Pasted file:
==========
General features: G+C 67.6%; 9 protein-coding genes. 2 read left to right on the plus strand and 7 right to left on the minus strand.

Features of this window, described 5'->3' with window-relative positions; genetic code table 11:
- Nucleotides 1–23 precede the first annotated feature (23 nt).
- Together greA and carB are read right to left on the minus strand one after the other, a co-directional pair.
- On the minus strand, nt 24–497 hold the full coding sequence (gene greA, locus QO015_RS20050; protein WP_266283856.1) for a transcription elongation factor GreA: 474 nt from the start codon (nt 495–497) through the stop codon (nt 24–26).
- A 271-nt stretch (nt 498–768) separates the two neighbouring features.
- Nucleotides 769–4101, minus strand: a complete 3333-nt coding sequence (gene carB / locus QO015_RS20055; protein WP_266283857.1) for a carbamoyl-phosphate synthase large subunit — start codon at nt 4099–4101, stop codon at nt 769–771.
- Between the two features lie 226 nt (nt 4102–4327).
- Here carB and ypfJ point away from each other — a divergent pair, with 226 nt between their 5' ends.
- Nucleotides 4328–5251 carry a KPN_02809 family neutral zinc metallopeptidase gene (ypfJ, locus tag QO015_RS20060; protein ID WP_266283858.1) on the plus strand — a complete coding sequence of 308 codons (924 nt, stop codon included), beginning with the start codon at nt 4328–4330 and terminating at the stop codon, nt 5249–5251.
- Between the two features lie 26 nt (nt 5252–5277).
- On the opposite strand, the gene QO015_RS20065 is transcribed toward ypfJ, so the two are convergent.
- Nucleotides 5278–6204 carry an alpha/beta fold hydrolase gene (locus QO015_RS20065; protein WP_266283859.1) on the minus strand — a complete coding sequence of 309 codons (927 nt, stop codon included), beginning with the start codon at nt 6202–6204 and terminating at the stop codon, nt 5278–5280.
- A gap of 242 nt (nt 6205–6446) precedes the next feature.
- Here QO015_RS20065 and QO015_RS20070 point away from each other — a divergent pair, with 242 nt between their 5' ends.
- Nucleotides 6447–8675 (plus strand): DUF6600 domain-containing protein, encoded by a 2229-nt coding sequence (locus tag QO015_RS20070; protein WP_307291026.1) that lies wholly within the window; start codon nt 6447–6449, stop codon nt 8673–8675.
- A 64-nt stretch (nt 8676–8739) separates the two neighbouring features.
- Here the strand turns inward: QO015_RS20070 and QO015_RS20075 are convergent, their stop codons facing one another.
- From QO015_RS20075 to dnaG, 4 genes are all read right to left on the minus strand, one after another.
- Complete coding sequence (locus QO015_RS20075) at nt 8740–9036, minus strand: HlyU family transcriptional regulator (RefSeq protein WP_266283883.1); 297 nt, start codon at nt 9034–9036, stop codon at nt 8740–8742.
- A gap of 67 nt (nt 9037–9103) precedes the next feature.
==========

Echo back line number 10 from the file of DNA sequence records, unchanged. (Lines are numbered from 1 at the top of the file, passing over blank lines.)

- Nucleotides 4328–5251 carry a KPN_02809 family neutral zinc metallopeptidase gene (ypfJ, locus tag QO015_RS20060; protein ID WP_266283858.1) on the plus strand — a complete coding sequence of 308 codons (924 nt, stop codon included), beginning with the start codon at nt 4328–4330 and terminating at the stop codon, nt 5249–5251.